However, one significant disadvantage of conventional coiled tubing operations is the inability to rotate such tubing within a borehole. Because such conventional coiled tubing cannot be rotated relative to a borehole, during the drilling process all of the energy required to rotate a drill bit must be supplied by pressurized drilling mud which drives a downhole hydraulic mud motor. Further, when conducting downhole operations, it is frequently beneficial to rotate pipe in order to overcome friction between the inner surface of the borehole and the outer surface of the coiled tubing, particularly in highly deviated or horizontal wellbores. Such friction can frequently make it difficult to translate tubing in a borehole and/or to manipulate such pipe in a well. Further, the increased friction between the coiled tubing and the borehole may require more frequent tripping of such coiled tubing.
Attempts have been made to develop coiled tubing units which permit rotation of such tubing within a wellbore. However, such attempts involve complicated and cumbersome equipment which is not practical for most oil and gas operations, particularly where space is at a premium. Thus, it is advantageous to provide a compact, modular unit which allows for translation of pipe continuously into a wellbore while simultaneously permitting rotation of such pipe downhole.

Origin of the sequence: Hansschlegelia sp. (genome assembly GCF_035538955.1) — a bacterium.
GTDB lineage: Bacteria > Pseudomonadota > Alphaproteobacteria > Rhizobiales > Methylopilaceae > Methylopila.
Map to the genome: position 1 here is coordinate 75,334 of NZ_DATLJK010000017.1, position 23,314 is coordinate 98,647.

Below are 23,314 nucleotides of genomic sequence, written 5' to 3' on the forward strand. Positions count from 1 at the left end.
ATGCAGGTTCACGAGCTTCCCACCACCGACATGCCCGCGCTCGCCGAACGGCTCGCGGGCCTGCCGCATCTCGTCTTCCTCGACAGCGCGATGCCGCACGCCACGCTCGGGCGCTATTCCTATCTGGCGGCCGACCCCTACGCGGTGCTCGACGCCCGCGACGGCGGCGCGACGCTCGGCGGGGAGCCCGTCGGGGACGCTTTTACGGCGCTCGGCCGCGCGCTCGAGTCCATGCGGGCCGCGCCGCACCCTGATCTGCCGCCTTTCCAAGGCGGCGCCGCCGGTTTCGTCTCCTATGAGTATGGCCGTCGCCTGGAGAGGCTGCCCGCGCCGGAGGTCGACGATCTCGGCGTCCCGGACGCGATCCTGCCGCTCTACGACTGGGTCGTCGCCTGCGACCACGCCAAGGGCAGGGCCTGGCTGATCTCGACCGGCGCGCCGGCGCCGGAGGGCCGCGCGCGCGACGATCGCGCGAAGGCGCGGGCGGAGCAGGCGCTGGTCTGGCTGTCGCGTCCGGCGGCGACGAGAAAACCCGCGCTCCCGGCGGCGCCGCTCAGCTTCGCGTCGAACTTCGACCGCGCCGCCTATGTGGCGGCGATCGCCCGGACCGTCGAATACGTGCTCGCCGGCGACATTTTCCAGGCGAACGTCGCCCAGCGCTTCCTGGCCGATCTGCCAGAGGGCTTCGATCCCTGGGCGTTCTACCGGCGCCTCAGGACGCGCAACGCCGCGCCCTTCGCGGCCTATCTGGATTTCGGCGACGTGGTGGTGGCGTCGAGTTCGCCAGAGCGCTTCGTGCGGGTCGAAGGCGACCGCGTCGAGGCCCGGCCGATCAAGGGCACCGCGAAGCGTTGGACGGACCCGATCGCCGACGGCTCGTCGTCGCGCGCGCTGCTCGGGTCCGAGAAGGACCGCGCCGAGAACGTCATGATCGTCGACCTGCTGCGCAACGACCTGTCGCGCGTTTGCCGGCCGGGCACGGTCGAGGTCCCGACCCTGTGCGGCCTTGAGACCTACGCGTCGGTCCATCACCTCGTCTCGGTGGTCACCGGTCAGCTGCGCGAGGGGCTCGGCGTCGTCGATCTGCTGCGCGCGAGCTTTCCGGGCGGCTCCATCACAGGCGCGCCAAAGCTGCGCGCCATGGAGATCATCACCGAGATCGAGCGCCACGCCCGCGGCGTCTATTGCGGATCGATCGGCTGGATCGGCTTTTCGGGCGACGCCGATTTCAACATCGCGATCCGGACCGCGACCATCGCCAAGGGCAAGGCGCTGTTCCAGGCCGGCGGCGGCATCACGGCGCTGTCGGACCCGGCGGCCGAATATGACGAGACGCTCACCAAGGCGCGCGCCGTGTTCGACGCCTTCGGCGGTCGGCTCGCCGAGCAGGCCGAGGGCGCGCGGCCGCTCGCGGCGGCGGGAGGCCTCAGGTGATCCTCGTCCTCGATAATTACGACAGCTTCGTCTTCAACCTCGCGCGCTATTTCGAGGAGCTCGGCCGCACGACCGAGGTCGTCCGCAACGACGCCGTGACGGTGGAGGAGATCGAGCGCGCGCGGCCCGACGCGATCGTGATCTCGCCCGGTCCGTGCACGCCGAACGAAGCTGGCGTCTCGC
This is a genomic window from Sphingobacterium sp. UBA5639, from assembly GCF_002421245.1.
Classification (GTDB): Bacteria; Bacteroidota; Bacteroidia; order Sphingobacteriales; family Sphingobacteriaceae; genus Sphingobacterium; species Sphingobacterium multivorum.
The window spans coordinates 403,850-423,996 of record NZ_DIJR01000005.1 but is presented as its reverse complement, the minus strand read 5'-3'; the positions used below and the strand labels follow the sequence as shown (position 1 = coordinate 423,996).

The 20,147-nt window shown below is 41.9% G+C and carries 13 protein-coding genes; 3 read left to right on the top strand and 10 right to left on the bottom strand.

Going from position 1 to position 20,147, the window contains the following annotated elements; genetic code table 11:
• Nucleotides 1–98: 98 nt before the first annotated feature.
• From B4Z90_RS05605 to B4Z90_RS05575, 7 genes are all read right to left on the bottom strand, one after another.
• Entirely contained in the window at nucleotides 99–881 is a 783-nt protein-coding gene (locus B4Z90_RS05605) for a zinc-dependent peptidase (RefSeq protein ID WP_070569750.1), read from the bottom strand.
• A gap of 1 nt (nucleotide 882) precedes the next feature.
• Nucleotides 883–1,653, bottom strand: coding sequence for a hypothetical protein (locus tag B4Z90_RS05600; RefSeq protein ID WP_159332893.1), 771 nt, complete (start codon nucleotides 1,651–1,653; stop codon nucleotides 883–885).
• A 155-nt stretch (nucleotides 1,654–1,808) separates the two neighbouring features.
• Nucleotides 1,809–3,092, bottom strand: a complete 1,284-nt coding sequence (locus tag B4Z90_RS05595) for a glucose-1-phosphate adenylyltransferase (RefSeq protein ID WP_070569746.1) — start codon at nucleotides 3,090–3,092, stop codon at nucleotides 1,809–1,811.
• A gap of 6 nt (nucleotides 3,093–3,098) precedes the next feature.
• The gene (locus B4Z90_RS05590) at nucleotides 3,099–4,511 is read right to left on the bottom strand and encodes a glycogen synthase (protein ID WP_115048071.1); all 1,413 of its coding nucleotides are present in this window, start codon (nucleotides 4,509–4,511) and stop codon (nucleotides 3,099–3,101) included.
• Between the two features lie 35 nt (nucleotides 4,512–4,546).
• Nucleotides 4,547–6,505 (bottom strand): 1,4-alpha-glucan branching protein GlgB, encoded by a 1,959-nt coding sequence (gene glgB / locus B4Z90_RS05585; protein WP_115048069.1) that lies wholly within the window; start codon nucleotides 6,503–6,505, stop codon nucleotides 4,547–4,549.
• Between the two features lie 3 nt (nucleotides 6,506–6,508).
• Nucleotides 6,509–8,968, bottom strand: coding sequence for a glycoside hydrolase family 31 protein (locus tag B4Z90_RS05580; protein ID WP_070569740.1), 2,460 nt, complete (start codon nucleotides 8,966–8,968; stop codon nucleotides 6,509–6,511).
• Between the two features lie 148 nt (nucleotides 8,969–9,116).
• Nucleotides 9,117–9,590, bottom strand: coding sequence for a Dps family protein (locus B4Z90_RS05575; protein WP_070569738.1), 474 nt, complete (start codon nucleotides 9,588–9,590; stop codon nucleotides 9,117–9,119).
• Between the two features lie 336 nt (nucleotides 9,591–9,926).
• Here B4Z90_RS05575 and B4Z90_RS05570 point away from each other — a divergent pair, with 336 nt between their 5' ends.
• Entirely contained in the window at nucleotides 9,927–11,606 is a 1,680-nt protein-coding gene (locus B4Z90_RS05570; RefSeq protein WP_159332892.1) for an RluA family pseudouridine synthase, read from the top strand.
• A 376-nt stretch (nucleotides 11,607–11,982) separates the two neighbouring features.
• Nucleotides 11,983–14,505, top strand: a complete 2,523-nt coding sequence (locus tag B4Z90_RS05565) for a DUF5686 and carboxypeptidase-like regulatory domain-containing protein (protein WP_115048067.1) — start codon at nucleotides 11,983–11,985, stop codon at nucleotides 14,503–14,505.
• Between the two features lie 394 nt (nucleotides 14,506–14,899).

Like conventional coiled tubing units, the present invention utilizes a continuous length of spooled tubing which can be translated into and out of a wellbore extending into subterranean formations. However, instead of said continuous tubing being coiled around the outer surface of a reel or drum, the continuous flexible tubing of the present invention is spooled within a substantially cylindrical housing or canister.